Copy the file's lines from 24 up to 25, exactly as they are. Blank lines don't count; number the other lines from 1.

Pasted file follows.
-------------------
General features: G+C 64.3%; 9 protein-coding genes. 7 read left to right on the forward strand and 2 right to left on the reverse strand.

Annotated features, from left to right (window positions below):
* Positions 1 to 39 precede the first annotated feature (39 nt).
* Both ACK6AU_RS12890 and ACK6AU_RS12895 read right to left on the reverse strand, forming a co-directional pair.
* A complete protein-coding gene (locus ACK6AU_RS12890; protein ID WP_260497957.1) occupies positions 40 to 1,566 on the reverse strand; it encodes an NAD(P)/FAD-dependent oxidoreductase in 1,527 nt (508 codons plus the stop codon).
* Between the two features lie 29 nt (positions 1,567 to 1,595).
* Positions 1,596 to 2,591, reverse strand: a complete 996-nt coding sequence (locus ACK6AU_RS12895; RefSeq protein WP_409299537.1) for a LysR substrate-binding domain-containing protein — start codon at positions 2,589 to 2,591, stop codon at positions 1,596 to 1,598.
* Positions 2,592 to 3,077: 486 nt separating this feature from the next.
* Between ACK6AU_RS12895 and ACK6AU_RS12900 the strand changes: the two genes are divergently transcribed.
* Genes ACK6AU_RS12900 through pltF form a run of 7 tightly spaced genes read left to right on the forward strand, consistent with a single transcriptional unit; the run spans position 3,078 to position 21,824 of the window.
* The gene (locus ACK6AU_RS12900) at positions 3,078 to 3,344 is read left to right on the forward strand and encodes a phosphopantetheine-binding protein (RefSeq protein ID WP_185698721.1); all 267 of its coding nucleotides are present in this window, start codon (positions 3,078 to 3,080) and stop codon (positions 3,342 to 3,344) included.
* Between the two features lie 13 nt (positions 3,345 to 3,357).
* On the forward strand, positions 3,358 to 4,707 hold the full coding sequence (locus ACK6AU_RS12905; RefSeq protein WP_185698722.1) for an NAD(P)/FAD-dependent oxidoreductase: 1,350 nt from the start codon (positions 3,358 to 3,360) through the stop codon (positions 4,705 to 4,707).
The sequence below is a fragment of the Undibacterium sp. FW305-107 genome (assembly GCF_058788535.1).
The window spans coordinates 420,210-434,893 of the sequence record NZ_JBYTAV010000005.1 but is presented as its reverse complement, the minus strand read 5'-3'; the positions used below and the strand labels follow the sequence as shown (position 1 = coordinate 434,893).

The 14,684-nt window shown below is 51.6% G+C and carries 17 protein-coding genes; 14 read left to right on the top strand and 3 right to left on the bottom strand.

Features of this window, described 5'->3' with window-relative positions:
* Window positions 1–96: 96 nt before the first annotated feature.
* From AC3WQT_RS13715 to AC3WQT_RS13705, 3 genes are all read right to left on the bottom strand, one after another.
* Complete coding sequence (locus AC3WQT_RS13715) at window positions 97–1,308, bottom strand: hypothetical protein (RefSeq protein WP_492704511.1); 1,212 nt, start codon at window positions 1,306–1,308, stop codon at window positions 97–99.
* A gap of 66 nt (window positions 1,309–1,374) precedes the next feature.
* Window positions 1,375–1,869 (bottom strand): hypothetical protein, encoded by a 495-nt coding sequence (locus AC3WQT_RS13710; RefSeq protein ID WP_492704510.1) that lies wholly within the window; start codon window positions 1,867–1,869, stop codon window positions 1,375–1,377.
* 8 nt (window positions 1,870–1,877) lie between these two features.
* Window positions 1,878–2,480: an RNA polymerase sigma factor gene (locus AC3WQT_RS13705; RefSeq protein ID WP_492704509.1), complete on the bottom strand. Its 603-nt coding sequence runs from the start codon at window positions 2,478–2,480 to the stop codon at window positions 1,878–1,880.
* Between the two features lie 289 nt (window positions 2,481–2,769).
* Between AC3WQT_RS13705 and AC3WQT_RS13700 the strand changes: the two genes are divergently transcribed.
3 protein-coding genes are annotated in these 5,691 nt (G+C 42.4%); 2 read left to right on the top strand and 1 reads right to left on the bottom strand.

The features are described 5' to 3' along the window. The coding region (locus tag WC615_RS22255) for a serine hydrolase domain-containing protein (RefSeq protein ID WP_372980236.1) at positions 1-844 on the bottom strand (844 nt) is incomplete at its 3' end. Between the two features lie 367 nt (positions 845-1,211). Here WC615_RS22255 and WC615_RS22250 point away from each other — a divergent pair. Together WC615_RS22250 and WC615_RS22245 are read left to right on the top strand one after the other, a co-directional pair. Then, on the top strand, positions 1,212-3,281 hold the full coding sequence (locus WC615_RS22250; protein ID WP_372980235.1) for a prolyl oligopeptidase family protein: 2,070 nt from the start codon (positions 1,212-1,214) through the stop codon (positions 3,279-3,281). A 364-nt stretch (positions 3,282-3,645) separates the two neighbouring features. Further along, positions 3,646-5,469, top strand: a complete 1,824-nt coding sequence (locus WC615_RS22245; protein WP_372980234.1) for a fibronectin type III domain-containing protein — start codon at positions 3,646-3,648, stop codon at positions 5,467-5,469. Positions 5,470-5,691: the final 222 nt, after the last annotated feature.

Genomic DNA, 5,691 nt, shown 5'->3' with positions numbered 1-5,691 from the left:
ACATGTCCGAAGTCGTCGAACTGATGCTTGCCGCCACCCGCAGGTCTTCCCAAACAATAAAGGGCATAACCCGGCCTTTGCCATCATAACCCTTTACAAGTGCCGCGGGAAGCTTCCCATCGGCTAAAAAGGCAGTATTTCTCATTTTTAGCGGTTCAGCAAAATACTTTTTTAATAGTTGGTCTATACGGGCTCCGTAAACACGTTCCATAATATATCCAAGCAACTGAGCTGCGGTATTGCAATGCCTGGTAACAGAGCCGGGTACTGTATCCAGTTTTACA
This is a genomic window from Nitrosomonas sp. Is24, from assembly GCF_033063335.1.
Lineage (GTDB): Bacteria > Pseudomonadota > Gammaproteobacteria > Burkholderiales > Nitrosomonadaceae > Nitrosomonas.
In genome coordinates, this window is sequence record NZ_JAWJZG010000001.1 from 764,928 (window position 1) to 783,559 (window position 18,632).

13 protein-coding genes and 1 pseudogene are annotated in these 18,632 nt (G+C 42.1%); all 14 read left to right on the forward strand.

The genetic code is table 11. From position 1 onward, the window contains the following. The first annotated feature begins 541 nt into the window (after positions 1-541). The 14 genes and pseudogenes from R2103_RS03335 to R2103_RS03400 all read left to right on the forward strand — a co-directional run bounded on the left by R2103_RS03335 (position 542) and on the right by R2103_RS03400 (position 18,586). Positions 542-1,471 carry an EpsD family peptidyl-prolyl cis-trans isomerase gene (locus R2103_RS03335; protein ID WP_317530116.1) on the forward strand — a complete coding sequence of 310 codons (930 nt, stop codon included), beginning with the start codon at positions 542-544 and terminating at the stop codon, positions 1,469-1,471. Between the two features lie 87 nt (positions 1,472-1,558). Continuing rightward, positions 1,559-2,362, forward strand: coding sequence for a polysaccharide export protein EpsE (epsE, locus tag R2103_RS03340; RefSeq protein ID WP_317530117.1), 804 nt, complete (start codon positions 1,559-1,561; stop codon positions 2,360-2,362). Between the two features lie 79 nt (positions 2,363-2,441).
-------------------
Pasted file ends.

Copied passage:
* Window positions 1,878–2,480: an RNA polymerase sigma factor gene (locus AC3WQT_RS13705; RefSeq protein ID WP_492704509.1), complete on the bottom strand. Its 603-nt coding sequence runs from the start codon at window positions 2,478–2,480 to the stop codon at window positions 1,878–1,880.
* Between the two features lie 289 nt (window positions 2,481–2,769).